Last week, Gamersyde was invited to a presentation of Codemasters' next realistic FPS, Operation Flashpoint: Red River. Along with some colleagues, we spent a seemingly-short hour playing the cooperation mode of the game, which allowed us to learn more about the next title in the Operation Flashpoint franchise. Evidently, this gives us the perfect opportunity to give you a bit more details about the game, as well as show you some exclusive in-game footage.
This new chapter of the Operation Flashpoint series proposes a four-player cooperation mode. Without diverging from its past gameplay style, this shooter has remained highly tactical and realistic. In order to build a strong single player campaign with an emphasis on story, the developers have taken inspiration from movies such as Jarhead or Green Zone. During this short gaming session, we were able to try three different missions. We started with an assault mission, followed by an escort mission, and eventually got to deal with the elimination of resisting militia groups.
The game first lets players choose a Marine class (Rifleman, Grenadier, Scout or Auto Rifleman), along with the equipment you want to use. Being detail-oriented, the weapons available are exactly the same as those used by the U.S. Marines. The first positive impression of the game comes from the freedom given to the players. Indeed, there are no long and possibly annoying cutscenes or scripted interactions. Moreover, players are not forced to directly follow orders to the letter to avoid failure. The surrounding environment can be freely explored and you can actually do whatever you want. Even though Codemasters' Graphics Engine (Ego) renders distant landscapes beautifully, when you get closer the environment reveals an aliasing effect that is much too present. Conversely, the lighting effects give way to nice solar glares that can even blind you, should you look directly in the sun's direction.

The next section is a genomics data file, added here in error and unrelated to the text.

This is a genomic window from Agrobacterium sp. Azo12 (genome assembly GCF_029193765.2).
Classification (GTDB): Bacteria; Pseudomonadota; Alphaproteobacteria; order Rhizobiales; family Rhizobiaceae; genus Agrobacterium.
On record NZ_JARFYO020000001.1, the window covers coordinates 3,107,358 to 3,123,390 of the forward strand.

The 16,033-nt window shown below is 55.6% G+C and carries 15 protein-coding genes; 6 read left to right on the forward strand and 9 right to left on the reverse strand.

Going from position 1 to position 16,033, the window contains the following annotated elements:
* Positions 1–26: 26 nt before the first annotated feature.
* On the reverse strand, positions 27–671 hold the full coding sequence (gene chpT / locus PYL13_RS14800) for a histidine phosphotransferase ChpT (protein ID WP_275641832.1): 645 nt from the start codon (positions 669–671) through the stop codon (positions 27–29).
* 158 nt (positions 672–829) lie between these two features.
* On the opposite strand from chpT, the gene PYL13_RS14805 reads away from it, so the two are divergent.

A welcomed improvement over the last installment in the series comes from the artificial intelligence of the game, which has been completely rebuilt and behaves relatively well. The developers have pointed out that the artificial intelligence will be more or less developed depending on the enemy's rank. We experienced this behavior first-hand, when our adversaries started to flank us or to charge at us and shoot at will. The big novelty of this new game in the series comes from the addition of an experience system. Players can now accumulate experience, regardless of the game mode being played, which can then be spent to upgrade the various classes. Consequently, it will be possible to obtain a sniper that is more accurate, or a rifleman with more endurance for example.
Each mission allows you to gain precious experience points. When playing with other players in co-op, a team score is also given once a mission ends. Evidently, the team score is directly proportional to the team's success in accomplishing the objectives given. Consequently, keeping in mind friendly-fire is activated, it is strongly recommended that you double check your firing targets, unless you want to risk losing points for your team. Should you or one of your teammates be injured, you have the non-realistic benefit of an infinite number of med kits. In case you are unable to accomplish the mission's objectives, the mission will nonetheless continue and you will have to safely make it back to the extraction zone, another welcomed and realistic aspect of the game.
@Melmoth: No, there won't be games this year with realtime ray-tracing (ie only 1 light source). (11 minutes ago)
@Melmoth: I don't know who it was here, but my message was for him. He thought that games using this tech would be released this year. Also nVidia hinted at it, but they meant that it might help... (13 minutes ago)
as for generational jump in performance. i think for nvidia it's been about 1.5-1.7x increase the last 4-5 gens. with the pascal cards (10 series) being around 1.7x performance of maxwell (900series) (42 minutes ago)
showing the tech in question. So if they took a GTX 1060 (which is mid-tier now) and tailor-made a demo to show it's full potential, it would look much better than the latest games out there. (48 minutes ago)
which is both due to the hardware used to run them being years ahead in raw performance (not features) and equally important, the demos being a very polished very small slice with a strong focus on (49 minutes ago)
Which isn't unlikely when looking at the past 20 years of tech demos and the adoption. it's important to state that using the technology isn't equal to looking as good as the tech demos. (51 minutes ago)
are supposed to be a accurate representation of how full games look the next year or two. Nvidia only said the tech would be in GPU's this year, and most likely in games shipping as soon as fall 2018. (53 minutes ago)